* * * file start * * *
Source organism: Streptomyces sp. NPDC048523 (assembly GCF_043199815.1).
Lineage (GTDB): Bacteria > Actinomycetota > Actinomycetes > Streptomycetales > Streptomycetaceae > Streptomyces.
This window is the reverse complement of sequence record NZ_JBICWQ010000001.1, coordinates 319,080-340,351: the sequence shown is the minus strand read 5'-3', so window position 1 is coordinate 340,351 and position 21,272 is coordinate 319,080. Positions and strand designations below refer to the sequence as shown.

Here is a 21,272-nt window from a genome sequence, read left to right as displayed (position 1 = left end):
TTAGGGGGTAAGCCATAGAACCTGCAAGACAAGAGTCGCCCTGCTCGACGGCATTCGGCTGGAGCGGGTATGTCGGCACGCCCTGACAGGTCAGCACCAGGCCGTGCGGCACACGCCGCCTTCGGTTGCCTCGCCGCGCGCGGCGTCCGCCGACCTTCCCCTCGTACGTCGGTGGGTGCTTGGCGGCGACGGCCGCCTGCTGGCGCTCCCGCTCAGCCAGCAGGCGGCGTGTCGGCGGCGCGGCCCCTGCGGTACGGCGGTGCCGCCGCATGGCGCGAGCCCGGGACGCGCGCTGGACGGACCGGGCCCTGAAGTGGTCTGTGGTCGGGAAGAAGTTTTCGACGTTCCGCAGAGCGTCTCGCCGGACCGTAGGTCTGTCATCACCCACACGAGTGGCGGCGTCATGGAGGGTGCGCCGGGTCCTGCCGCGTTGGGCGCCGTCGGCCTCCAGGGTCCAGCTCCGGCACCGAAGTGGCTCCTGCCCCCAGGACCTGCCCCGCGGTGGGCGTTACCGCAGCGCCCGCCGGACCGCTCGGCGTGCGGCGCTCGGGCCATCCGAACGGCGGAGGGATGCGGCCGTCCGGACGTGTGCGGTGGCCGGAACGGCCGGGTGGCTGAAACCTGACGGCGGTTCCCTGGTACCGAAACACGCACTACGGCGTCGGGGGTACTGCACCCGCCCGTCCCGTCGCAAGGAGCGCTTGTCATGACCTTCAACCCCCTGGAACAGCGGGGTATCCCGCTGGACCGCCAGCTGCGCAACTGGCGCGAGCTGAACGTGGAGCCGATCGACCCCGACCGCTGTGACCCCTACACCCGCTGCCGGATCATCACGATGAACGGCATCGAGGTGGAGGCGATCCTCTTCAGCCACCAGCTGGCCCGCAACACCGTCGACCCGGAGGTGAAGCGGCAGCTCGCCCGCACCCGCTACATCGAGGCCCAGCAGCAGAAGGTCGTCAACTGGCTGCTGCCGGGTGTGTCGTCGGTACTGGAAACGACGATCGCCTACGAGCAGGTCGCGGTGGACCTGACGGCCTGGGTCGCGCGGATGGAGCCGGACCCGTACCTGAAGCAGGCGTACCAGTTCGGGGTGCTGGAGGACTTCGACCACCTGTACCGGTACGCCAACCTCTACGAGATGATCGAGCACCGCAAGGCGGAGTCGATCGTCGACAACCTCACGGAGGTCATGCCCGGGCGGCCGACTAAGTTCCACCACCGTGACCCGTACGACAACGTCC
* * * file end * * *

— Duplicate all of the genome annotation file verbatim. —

Source organism: Streptomyces sp. NPDC048523 (assembly GCF_043199815.1).
Lineage (GTDB): Bacteria > Actinomycetota > Actinomycetes > Streptomycetales > Streptomycetaceae > Streptomyces.
This window is the reverse complement of sequence record NZ_JBICWQ010000001.1, coordinates 319,080-340,351: the sequence shown is the minus strand read 5'-3', so window position 1 is coordinate 340,351 and position 21,272 is coordinate 319,080. Positions and strand designations below refer to the sequence as shown.

Here is a 21,272-nt window from a genome sequence, read left to right as displayed (position 1 = left end):
TTAGGGGGTAAGCCATAGAACCTGCAAGACAAGAGTCGCCCTGCTCGACGGCATTCGGCTGGAGCGGGTATGTCGGCACGCCCTGACAGGTCAGCACCAGGCCGTGCGGCACACGCCGCCTTCGGTTGCCTCGCCGCGCGCGGCGTCCGCCGACCTTCCCCTCGTACGTCGGTGGGTGCTTGGCGGCGACGGCCGCCTGCTGGCGCTCCCGCTCAGCCAGCAGGCGGCGTGTCGGCGGCGCGGCCCCTGCGGTACGGCGGTGCCGCCGCATGGCGCGAGCCCGGGACGCGCGCTGGACGGACCGGGCCCTGAAGTGGTCTGTGGTCGGGAAGAAGTTTTCGACGTTCCGCAGAGCGTCTCGCCGGACCGTAGGTCTGTCATCACCCACACGAGTGGCGGCGTCATGGAGGGTGCGCCGGGTCCTGCCGCGTTGGGCGCCGTCGGCCTCCAGGGTCCAGCTCCGGCACCGAAGTGGCTCCTGCCCCCAGGACCTGCCCCGCGGTGGGCGTTACCGCAGCGCCCGCCGGACCGCTCGGCGTGCGGCGCTCGGGCCATCCGAACGGCGGAGGGATGCGGCCGTCCGGACGTGTGCGGTGGCCGGAACGGCCGGGTGGCTGAAACCTGACGGCGGTTCCCTGGTACCGAAACACGCACTACGGCGTCGGGGGTACTGCACCCGCCCGTCCCGTCGCAAGGAGCGCTTGTCATGACCTTCAACCCCCTGGAACAGCGGGGTATCCCGCTGGACCGCCAGCTGCGCAACTGGCGCGAGCTGAACGTGGAGCCGATCGACCCCGACCGCTGTGACCCCTACACCCGCTGCCGGATCATCACGATGAACGGCATCGAGGTGGAGGCGATCCTCTTCAGCCACCAGCTGGCCCGCAACACCGTCGACCCGGAGGTGAAGCGGCAGCTCGCCCGCACCCGCTACATCGAGGCCCAGCAGCAGAAGGTCGTCAACTGGCTGCTGCCGGGTGTGTCGTCGGTACTGGAAACGACGATCGCCTACGAGCAGGTCGCGGTGGACCTGACGGCCTGGGTCGCGCGGATGGAGCCGGACCCGTACCTGAAGCAGGCGTACCAGTTCGGGGTGCTGGAGGACTTCGACCACCTGTACCGGTACGCCAACCTCTACGAGATGATCGAGCACCGCAAGGCGGAGTCGATCGTCGACAACCTCACGGAGGTCATGCCCGGGCGGCCGACTAAGTTCCACCACCGTGACCCGTACGACAACGTCC